I have a Problem With Your “Issues”

Good planning requires clear problem and goal statements. Calling a problem an “issue” is ambiguous, which is a real problem.

September 15, 2013, 9:54 PM PDT

By Todd Litman

Planners are professional problem solvers – we manage the process through which problems are defined and potential solutions evaluated. This process requires clear statements concerning what stakeholders want or oppose.

I therefore have a real problem if people apply the term “issue” when referring to something undesirable. It is weak language which implies but fails to clearly state what the process is intended to accomplish.

I appreciate how this trend began. Countless psychologists have assured their patients that being overweight or gay, or dropping out of college are issues to be addressed rather than problems to be criticized. In that context it is quite appropriate to use non-judgmental language. But planning is concerned with judging – discerning the best solutions to a particular set of problems. In that context, I find the word “issue” grating like finger nails on a chalkboard because it implies that there is no way to determine what is desirable or undesirable, so the planning process is futile.

Our most important tool is clear language concerning what stakeholders want, how much they want it, and what they are willing to trade off to achieve a particular outcome. Here is the hierarchy:

  1. Identifying an issue simply says that something deserves attention, but is ambiguous. For example, if somebody says, “Affordable housing is an issue,” it could mean that they believe there is a shortage of lower-priced housing and want more, or it could mean that they feel frightened by the presence of lower-priced housing in their neighborhood and want less.
  2. A goal statement identifies in a general way what is desired. “We want more affordable housing” is a goal statement. An objective is a specific way to achieve a goal. “Our city should support multi-family housing development to increase the supply of lower-priced housing” is a clearly defined objective. “Housing is unaffordable for many lower-income households” is a good problem statement.
  3. An even clearer approach establishes measurable performance targets. For example, you could establish a target that all households be able to find suitable housing that costs less than 32% of their total budget, or even better, that costs less than 45% of their household budget for housing and transportation combined, since housing is not really affordable if it is located in an inaccessible area with high transportation costs. Measuring the number of households in a community that spend more than these thresholds helps measure the problem and provides a reference for tracking progress toward that goal.
  4. The strongest approach defines specific performance targets and consequences for meeting or failing to meet them. For example, a housing plan could include a requirement that developers sell at least 10% of units at a price that will cost less than 32% of the budget of households in the lowest income quintile or contribute $10,000 to an affordable housing fund. This defines not only what we want, but how much we want it, and what we are willing to do to insure it is achieved.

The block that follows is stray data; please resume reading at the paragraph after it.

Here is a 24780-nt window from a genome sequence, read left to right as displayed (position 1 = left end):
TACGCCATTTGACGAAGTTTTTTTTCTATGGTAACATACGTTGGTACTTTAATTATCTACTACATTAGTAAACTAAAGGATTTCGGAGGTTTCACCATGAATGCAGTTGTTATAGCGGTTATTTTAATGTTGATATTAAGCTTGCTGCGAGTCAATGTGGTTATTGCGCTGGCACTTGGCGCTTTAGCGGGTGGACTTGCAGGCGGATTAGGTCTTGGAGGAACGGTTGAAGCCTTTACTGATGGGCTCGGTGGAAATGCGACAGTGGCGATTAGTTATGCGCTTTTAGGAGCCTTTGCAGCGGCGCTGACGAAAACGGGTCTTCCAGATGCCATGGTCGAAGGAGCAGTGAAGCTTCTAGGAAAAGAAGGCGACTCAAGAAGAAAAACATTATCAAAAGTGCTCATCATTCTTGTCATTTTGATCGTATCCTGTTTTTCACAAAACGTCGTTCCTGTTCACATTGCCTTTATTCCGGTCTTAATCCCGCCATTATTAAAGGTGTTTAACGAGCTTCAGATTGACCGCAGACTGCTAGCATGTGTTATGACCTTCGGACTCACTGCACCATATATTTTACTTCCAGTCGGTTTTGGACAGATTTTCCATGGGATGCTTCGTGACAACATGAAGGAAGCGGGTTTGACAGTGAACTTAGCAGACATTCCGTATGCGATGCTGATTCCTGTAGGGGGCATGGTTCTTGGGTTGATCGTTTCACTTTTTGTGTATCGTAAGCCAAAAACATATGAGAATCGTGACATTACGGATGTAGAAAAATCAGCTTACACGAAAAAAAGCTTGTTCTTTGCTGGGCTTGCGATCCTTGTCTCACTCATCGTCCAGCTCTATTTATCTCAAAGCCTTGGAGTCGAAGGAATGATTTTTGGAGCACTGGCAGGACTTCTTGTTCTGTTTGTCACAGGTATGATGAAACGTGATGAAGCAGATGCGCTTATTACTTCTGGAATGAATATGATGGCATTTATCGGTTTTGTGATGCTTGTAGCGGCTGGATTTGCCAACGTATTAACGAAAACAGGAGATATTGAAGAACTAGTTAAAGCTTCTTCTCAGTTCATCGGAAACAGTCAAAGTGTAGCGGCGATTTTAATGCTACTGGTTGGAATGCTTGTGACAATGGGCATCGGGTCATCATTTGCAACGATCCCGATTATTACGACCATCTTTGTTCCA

While I’m at it, let me mention some other opportunities for clearer planning language.

The word “choice” can be confusing because it is both a noun (as in “options”) and a verb (as in “decision”). For example, the term “travel choice” can refer to the options available to travelers or the decisions they make. For that reason, I suggest using “travel options” and “travel decision” instead of “choice.” For example, it is clearer to say that “Improved walking and cycling conditions helps increase travel options” rather than “travel choices.”

Similarly, I recommend using the term “difficult” rather than “hard,” since the former has one clear meaning while the later has several. For example, the statement, “The sidewalk project was hard” could mean that the process was difficult or the resulting facilities are solid.

Another term that should be used carefully is “conservative,” as in, “These are conservative cost estimates.” In this context “conservative” is assumed to mean “cautious,” which seems good, but traffic engineers will often use the term to justify oversupplying roadway or parking capacity, reflecting an assumption that more is better. In that context, oversupplying roadway capacity tends to increase project costs and induce additional vehicle travel, which actually increases resource consumption and so is the opposite of “conservative.” In that context I recommend the term “lower bound” or “upper bound” estimate, which more clearly indicates the likely direction of error.

These are examples of “flutter words,” which have multiple possible meanings and so require more effort to understand. For example, it somebody refers to “travel choices” you need to think about which meaning applies, depending on context; there is less potential for confusion if “travel options” refers to the range of modes available, and “travel decisions” refers to the modes that users actually choose.

These are just a few examples of ways that planners can apply clearer language. What other examples can you offer?

Todd Litman

Todd Litman is founder and executive director of the Victoria Transport Policy Institute, an independent research organization dedicated to developing innovative solutions to transport problems.


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